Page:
How to Find Suggested Reading Titles Online
We are keeping a list of ways to find our suggested reading titles as well as how to get access to books in general, either free or at very low cost. Let us know if you have recommendations: Contact UOD Program Director: Jenni Acosta at [email protected]
Check with your school librarian
School librarians are working really hard to create resources to help you find ways to read, learn and play. They will likely have some great ideas for finding online resources to help find the suggested reading online.
Check with your local library and other libraries
And, be sure to get free library cards to use online to have access to ebooks and audiobooks.
In Newton, MA:
Newton Free Library is part of the Minuteman Library System, which includes other areas in Metrowest Boston (click this link for the full list of towns and colleges in this network). They have a guide to help you understand different resources available to you: While You Are Physically Distancing: Accessing Library E-resources from Home
And, Express Browsing and Holds Pickup are now available:
Learn how to pick up books at the Newton Free Library at this link.
How to get a FREE online Library Card in Newton (and Metrowest): If you don’t have a library card and live in Newton, try this page that guides you through the process of getting a free library card for 6 months:
Enjoy Your Library from the Comfort of Your Home: Get a Digital Library Card!
You can use this card with Overdrive and its app, Libby. If you want to get access to Hoopla, Kanopy, or other remote resources through Newton Free Library please email [email protected] with the temporary barcode from the email you received after creating the digital library card.
Boston Public Library digital eCard – available to Massachusetts residents!
eCards are available to anyone who lives, resides part-time to attend school, owns property, or works in Massachusetts. If you are a Massachusetts resident and don’t already have a Boston Public Library card, you can register for one online. This provides access to all online resources, including OverDrive and Hoopla.
State of Massachusetts – find your library and other free resources
Not in Massachusetts? Try your local library.
You can search the following websites to find your nearest libraries:
WorldCat.org: Find a library near you (includes countries beyond the United States)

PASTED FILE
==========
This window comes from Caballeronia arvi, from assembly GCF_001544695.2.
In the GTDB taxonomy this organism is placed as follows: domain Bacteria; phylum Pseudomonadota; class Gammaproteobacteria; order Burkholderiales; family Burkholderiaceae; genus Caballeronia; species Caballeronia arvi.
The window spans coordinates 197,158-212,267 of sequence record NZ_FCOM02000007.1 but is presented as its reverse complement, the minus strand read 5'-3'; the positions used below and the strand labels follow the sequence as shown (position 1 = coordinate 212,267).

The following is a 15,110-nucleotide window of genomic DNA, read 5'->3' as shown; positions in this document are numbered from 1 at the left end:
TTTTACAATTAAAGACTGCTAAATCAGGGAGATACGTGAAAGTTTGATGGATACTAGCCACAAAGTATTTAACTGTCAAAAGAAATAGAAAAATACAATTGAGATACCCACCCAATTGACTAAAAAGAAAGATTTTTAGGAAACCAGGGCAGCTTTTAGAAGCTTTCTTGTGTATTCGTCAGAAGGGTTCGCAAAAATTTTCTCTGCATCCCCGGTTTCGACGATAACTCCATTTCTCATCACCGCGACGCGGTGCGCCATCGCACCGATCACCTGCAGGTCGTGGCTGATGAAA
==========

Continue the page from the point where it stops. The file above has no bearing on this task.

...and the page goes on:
Also, until June 30th, the National Emergency Library
Free lending library of eBooks: The Internet Archive’s National Emergency Library has 1.4 million eBooks for 2-week borrowing, and is suspending wait lists through June 30, 2020, or the end of the U.S. national emergency, whichever is later. Everyone is eligible to sign up. There are no residency requirements. Note: Adobe Digital Editions is required for offline reading–see their help pages.
**Use with adult supervision, only. Youtube is not recommended by some school districts.
However, there are often teachers, or sometimes even students, reading one of the selections in a storytime session!
Audiobook versions and materials for people with print disabilities
Definitely check with your library. They often have both an ebook and audiobook version and can help you connect with other resources.
An Online Library of Books For People With Qualifying Print Disabilities. Bookshare makes reading easier. People with dyslexia, blindness, cerebral palsy, and other reading barriers can customize their experience to suit their learning style and find virtually any book they need for school, work, or the joy of reading. Find out if you qualify for this service here: https://www.bookshare.org/cms/bookshare-me/who-qualifies
National Library Service for the Blind and Print Disabled (NLS) – Find Your Library
National Library Service (NLS) is a free braille and talking book library service for people with temporary or permanent low vision, blindness, or a physical disability that prevents them from reading or holding the printed page. Through a national network of cooperating libraries, NLS circulates books and magazines in braille or audio formats, delivered by postage-free mail or instantly downloadable.
There are often teachers, or sometimes even students, reading one of the selections in a storytime session!
Want your own copy of the book?
Not everyone loves an ebook and since libraries are closed, it can be hard to come by a physical copy of the book. However, there are some great used bookstores online that you can try. Most of the suggested titles in paperback format can usually be found for around $5 or less with free shipping. Here are just a few places you can check in addition to Amazon:
More Than Words online (local Boston nonprofit empowering youth)
And finally, should you want to buy a new copy, you can support your local independent bookstore during these difficult times
Here’s what they say on their website: “If you want to find a specific local bookstore to support, find them on our map and they’ll receive the full profit off your order. Otherwise, your order will contribute to an earnings pool that will be evenly distributed among independent bookstores (even those that don’t use Bookshop).”